Theoretical vs. Experimental

From Jonathan Gardner's Physics Notebook
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After much soul-searching, I discovered I am really an experimental physicist. As such, I don't appreciate the way theoretical physicists work. So my comments toward them are slightly less than they deserve.


There are two approaches to physics. Although, to outsiders, they seem similar, in reality, it is a deep divide that has created two communities almost at war with each other.

What is Theoretical Physics?

Theoretical physics is the kind of physics that Einstein did. He would think of things, and then do the math, and find out interesting formula and patterns, and new ways to describe old things. Occasionally, theoretical physicists will predict something new, and even more rarely, they will predict something new that isn't garbage.

Einstein and Feynman are two great examples of theoretical physicists.

What is Experimental Physics?

The experimental physicist is someone who has no opinion about how the universe should work. He believes that if he can simply measure the universe, he can uncover interesting patterns and ideas. He believes that all theories must start and end with experimental data. Any other kind of theory work is pointless and a waste of time.

Don't get me wrong: Experimental Physicists are often just as bright and even brighter than theoretical physicists. However, they spend the majority of their brainpower figuring out how to coax new results out of nature, which is very difficult given the constraints of technology and limited resources.

Famous experimental physicists include Rutherford and the work done at CERN. Experimental physicists, of necessity, tend to work on teams so individuals don't stick out as much as their teams do.

Why the divide?

The divide can be explained thusly.

Theoretical physicists see experimental physicists and wonder why they are wasting their time on machines and gadgets. They wonder why they don't take more time to pontificate on the obvious symmetries and math underlying their work.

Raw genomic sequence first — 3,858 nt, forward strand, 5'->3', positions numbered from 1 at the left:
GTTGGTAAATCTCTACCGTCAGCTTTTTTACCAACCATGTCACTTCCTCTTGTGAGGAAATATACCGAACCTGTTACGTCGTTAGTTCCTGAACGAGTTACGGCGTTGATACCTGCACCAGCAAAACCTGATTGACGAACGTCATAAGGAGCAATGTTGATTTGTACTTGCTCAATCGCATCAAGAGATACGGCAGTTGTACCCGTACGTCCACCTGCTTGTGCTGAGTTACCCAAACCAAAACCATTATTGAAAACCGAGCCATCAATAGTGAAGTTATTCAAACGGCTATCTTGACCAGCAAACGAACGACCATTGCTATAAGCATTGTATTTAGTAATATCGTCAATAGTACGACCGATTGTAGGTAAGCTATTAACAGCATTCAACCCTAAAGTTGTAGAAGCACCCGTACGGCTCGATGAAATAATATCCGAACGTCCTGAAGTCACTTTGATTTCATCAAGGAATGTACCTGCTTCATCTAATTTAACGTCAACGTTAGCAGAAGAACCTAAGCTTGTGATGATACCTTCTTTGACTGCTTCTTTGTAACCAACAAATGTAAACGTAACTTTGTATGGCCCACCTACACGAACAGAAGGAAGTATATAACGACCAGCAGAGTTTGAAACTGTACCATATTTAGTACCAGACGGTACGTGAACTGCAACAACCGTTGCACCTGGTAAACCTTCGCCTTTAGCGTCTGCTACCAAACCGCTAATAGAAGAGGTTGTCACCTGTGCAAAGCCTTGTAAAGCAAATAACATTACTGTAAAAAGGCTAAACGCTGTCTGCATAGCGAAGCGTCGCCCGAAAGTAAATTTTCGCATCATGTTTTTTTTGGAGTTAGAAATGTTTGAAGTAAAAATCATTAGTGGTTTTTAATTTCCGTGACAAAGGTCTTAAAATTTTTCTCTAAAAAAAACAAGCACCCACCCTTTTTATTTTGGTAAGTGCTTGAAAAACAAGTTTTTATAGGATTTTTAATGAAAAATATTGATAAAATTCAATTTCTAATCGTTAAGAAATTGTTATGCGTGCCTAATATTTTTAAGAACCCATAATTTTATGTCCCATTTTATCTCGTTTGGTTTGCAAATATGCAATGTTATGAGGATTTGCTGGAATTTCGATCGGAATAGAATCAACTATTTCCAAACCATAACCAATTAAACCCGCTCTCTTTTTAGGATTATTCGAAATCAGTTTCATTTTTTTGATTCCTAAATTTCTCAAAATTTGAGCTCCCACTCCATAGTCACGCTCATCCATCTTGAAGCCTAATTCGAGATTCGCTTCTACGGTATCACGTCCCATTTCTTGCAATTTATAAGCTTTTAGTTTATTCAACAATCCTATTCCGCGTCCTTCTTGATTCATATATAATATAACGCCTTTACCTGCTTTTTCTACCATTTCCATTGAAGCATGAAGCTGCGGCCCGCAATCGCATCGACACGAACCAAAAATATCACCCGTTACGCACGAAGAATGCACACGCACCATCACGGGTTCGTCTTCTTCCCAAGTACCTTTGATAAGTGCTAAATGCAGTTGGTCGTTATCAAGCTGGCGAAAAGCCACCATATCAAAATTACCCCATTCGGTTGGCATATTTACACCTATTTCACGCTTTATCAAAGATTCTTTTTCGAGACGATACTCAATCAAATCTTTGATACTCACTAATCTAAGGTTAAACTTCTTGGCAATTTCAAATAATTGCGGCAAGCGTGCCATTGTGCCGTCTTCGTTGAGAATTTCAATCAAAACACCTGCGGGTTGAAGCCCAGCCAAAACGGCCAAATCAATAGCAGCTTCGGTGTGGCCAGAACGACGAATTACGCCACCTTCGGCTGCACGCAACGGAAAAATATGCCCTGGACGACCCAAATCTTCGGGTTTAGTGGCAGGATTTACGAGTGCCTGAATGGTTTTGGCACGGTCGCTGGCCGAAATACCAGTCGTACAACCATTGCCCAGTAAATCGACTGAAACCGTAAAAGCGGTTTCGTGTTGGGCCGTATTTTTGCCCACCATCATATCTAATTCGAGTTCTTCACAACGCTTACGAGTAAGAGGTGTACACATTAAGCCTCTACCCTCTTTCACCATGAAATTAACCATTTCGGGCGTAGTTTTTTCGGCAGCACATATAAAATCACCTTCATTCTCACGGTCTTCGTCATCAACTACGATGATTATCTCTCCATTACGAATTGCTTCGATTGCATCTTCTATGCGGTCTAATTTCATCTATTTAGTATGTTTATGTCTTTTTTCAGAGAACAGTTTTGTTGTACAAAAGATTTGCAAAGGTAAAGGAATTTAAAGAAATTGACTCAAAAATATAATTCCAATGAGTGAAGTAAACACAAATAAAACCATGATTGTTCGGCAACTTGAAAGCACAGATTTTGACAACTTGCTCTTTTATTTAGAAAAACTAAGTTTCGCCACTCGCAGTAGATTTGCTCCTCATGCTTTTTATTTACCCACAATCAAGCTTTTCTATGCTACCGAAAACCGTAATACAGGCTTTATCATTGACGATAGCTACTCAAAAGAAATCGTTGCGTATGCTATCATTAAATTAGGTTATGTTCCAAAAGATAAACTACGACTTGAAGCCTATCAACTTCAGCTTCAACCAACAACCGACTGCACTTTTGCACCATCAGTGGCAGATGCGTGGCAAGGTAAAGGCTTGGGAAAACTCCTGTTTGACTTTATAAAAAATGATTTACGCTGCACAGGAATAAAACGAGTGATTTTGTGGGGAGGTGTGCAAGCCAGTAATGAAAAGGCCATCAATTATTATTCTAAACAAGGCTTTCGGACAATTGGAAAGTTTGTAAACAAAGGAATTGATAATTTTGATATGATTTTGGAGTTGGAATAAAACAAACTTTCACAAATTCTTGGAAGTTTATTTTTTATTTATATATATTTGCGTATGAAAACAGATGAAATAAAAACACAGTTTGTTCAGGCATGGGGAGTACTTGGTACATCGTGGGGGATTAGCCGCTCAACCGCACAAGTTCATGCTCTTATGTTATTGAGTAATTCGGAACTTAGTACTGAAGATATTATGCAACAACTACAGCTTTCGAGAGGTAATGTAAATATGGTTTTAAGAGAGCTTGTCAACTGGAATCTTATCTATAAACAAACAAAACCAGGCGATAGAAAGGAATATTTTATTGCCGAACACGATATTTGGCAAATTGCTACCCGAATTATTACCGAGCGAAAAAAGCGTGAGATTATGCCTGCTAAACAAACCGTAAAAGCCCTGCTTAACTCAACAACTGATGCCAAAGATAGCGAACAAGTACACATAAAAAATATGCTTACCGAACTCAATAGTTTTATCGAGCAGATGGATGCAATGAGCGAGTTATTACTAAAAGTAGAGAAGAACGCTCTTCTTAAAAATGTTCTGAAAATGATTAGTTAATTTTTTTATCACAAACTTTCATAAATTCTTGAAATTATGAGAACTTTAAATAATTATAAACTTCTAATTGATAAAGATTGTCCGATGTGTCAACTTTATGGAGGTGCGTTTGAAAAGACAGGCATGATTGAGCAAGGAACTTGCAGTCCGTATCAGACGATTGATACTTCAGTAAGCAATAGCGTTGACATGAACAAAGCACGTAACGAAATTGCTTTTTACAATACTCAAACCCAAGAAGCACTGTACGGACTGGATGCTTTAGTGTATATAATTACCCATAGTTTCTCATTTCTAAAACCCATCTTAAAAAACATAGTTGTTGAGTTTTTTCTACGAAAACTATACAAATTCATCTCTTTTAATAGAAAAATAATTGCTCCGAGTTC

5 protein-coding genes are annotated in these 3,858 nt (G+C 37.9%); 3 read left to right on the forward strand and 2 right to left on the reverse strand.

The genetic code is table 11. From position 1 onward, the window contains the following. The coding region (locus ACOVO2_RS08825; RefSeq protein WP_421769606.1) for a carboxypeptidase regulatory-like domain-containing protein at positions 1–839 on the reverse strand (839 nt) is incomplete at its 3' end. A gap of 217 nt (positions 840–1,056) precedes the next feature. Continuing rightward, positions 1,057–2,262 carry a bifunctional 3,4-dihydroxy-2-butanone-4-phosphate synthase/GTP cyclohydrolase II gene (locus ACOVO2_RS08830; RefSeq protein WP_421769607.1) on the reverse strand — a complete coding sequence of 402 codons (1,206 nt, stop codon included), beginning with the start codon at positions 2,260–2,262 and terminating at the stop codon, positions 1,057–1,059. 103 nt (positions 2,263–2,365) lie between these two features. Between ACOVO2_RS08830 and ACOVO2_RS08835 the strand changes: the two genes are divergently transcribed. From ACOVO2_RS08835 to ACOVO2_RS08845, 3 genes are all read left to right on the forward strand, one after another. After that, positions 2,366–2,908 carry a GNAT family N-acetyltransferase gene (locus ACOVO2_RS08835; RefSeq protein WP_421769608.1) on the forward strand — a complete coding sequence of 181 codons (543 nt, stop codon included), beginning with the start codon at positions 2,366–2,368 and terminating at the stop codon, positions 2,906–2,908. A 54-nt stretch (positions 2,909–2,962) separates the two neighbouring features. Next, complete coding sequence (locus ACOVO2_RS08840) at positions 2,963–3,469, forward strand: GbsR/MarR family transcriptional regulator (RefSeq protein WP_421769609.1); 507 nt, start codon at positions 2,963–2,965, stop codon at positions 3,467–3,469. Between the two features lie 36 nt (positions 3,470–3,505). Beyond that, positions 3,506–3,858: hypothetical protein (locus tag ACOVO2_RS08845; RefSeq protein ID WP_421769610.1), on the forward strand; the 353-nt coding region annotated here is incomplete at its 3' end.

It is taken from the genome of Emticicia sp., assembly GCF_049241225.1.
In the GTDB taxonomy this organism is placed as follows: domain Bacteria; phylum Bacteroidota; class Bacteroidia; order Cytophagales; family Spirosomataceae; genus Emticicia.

Experimental physicists, on the other hand, look at theoretical physicists and wonder what they intend to uncover with all their thinking about things that don't matter. What does it matter that you can take 4 numbers and arrange them in a line or in a matrix or twist them? In the end, math is a tool no different from a hammer or a computer. You use it to calculate numbers, numbers that reflect the way reality is, or is predicted to be, numbers that you can verify with experiment.

Theoretical Physicists put the human mind above all else, our ability to imagine and reason and think.

Experimental Physicists put the universe above all else. The universe has a lot to tell us, if we'll simply look and listen.

Why You Do Not Want to be a Theoretical Physicist

I know a lot of people, myself included, imagined being an Einstein. We'd get the great insight that shifts the fundamental understanding of the universe.

That's a load of garbage. Einstein did nothing of the sort. What he did was he explained why experimental results were disagreeing with prevailing theory. Then he spent the rest of his life on a mad goose hunt.

Let me help you understand why. Let's say I give you the number "4", or rather "4 meters". OK, what can you do? Well. 4 meters is 400 cm is 0.004 km and so on. It takes light a certain amount of time to travel 4 meters. A ball that falls from rest 4 meters will accelerate to such-and-such a speed and will take so long to get there. All of these are fascinating and interesting. But they are all useless.

See, I wanted 4 meters to be the width of a room I am building. What does it matter about all of the above? Who cares?

In the end, theoretical physicists just rearrange the deck chairs. They invent new notations, new ways of seeing things, but these have absolutely no bearing on reality. Reality doesn't care what you think or why you think it. It has its own ideas, and we are barely scratching the surface of what it can tell us.

Occasionally, and I do mean occasionally, a theoretical physicist figures something out that is actually useful. We pat them on the back, test out their ideas, and move on.

String Theory

The problem with theoretical physicists today is that they are all interested in string theory. String theory is problematic because it's not testable. They're pontificating on things where they can make up whatever they want and no one can check to see if they are right.

Experimental physicists understand the popularity of string theory, but under muttered breath, they will sigh that there is nothing to test, nothing to do. Meanwhile, they'll continue to nail down the actual pantheos of fundamental particles, the exact strength of fundamental forces, the exact nature of reality.

What is it all about?

What is it that drives the universe? What is the right way to look at it?

This is not an answerable question. All we can see are a set of rules, rules that seem to apply everywhere. To be honest, what does it matter how the universe sees itself? We only care about how it is manifested, and our understanding of that.